The camera would focus squarely on Dormer as she made her way through the forest, and as it did so things would become ominously quiet, with the rest of the screen becoming a blur of brown and green. This worked well, as it narrowed things in on Sara’s perspective – which was important because she was the film’s focal point, and she was slowly being consumed by the voices on the wind – and it also left the audience searching the background for a figure lurking in the distance. In this way, Zada was able to use the audience’s imagination against them in order to generate tension, rather than having a jump scare interrupt the atmosphere every two minutes.
These moments were intelligent, and I appreciated the attempts that were made to limit the number of actual scares, but this also speaks to the limitations of the script. The story left Zada with very little to play with, because whilst he did his best to make the film scary without excessive action, the yūrei (this film’s take on ghosts – spirits who have died in violent ways or whilst feeling a powerful emotion) didn’t interact with Sara, and as such they couldn’t actually appear in the aforementioned background. The only way that fear could be evoked by something happening on screen was through a dream sequence, or during a scene where we effectively watched through Sara’s eyes, and as such the jump scares were easily telegraphed.
This might not have been a problem had Zada placed a greater emphasis on Sara’s fragile mental state, but her vulnerability was underdeveloped and neglected, often in favour of cheap scares. I don’t think that this was something that Zada intended to happen, because the film does feel as though it aspires to be something more than a generic horror movie, I just think that he genuinely didn’t know how to make the film scary without having a CGI jump scare every so often.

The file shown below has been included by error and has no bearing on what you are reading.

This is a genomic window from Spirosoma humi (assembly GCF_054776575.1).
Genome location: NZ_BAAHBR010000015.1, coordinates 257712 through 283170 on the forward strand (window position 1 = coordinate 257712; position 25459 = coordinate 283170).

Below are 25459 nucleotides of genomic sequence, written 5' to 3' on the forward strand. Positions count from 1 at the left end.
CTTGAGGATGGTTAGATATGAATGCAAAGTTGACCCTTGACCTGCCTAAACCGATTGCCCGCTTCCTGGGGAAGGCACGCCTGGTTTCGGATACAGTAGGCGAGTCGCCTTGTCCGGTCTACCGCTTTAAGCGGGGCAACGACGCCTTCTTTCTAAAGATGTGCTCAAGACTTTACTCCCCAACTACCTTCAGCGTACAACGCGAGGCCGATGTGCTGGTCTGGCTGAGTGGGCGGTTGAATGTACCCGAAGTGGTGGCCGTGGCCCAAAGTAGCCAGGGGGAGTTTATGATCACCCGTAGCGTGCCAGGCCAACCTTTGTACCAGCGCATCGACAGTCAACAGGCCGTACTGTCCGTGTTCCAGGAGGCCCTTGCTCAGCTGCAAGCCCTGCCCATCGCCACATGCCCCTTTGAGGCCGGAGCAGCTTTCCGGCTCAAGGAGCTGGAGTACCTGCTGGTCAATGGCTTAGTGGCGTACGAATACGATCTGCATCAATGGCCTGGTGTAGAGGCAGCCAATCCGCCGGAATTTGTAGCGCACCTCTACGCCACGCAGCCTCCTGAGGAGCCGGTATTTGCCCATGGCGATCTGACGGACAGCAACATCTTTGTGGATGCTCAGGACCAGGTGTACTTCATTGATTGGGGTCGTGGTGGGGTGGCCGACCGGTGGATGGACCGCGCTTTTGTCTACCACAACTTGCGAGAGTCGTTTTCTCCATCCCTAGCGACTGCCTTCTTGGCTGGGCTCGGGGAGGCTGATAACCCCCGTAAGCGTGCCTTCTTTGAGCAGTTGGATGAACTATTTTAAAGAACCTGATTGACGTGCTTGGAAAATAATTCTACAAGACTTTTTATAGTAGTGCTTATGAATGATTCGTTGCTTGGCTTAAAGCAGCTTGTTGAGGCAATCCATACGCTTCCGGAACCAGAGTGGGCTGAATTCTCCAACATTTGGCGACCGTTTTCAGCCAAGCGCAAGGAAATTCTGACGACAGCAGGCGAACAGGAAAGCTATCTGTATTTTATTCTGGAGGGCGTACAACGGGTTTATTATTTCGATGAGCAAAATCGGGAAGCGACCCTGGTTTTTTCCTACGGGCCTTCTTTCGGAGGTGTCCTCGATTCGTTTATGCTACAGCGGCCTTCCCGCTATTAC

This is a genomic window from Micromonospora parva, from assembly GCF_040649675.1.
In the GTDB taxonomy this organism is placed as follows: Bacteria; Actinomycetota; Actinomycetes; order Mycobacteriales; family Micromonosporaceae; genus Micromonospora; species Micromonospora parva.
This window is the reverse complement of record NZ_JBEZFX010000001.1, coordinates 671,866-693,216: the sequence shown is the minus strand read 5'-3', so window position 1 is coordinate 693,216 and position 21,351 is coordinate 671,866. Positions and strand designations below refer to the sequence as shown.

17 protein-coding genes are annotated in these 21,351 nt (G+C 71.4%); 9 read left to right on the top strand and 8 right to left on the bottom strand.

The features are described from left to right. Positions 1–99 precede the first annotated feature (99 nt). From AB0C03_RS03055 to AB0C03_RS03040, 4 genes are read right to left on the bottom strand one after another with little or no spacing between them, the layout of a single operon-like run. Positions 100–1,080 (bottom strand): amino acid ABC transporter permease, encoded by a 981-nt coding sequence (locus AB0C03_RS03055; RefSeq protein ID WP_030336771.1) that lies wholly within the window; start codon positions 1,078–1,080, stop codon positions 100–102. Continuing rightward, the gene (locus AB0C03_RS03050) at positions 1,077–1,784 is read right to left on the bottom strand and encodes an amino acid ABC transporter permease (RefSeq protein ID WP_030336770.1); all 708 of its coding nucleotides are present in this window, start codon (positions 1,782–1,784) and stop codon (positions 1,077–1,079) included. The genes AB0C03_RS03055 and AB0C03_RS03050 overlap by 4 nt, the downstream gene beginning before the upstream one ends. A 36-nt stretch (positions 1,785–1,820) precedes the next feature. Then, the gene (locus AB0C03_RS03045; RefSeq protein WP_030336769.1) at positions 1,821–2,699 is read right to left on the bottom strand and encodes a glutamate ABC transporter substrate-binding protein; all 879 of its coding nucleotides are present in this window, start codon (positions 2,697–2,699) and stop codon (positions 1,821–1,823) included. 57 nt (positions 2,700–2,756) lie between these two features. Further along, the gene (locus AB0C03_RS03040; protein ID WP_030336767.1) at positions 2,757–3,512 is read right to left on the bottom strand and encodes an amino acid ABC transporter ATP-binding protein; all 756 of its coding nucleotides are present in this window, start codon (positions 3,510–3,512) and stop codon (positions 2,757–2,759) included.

One way that Zada could’ve generated a tenser atmosphere without resorting to lacklustre jump scares was by understanding the value of silence – after all, the world is a scary enough place without having a threatening soundtrack whispering in the background. In reality, the forest would’ve been populated by a variety of creatures, both large and small, and these creatures would’ve played a much more unsettling tune than anything created in a sound booth. Sounds carried by the wind are much more menacing in real life when there isn’t any music to accompany them, so why shouldn’t the same apply in films? Artificial sounds merely act as a stimuli for the audience to tell them that something nasty is about to happen, which breaks immersion and allows us to prepare, thus lessening any impact that true horror can have.